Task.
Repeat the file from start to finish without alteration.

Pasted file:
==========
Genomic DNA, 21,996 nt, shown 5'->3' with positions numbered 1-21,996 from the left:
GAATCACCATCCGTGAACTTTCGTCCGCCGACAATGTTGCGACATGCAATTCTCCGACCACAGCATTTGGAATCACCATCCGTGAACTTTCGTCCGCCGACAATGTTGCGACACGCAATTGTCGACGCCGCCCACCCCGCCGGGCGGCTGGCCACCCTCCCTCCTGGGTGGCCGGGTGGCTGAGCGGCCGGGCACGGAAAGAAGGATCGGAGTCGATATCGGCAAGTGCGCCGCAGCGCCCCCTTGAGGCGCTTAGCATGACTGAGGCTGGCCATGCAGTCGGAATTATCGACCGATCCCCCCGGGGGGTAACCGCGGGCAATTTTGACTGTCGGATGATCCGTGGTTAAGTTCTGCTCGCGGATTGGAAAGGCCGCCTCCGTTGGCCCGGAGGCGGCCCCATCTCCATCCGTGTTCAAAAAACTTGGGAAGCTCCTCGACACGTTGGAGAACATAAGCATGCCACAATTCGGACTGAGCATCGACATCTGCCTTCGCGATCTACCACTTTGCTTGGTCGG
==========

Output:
Genomic DNA, 21,996 nt, shown 5'->3' with positions numbered 1-21,996 from the left:
GAATCACCATCCGTGAACTTTCGTCCGCCGACAATGTTGCGACATGCAATTCTCCGACCACAGCATTTGGAATCACCATCCGTGAACTTTCGTCCGCCGACAATGTTGCGACACGCAATTGTCGACGCCGCCCACCCCGCCGGGCGGCTGGCCACCCTCCCTCCTGGGTGGCCGGGTGGCTGAGCGGCCGGGCACGGAAAGAAGGATCGGAGTCGATATCGGCAAGTGCGCCGCAGCGCCCCCTTGAGGCGCTTAGCATGACTGAGGCTGGCCATGCAGTCGGAATTATCGACCGATCCCCCCGGGGGGTAACCGCGGGCAATTTTGACTGTCGGATGATCCGTGGTTAAGTTCTGCTCGCGGATTGGAAAGGCCGCCTCCGTTGGCCCGGAGGCGGCCCCATCTCCATCCGTGTTCAAAAAACTTGGGAAGCTCCTCGACACGTTGGAGAACATAAGCATGCCACAATTCGGACTGAGCATCGACATCTGCCTTCGCGATCTACCACTTTGCTTGGTCGG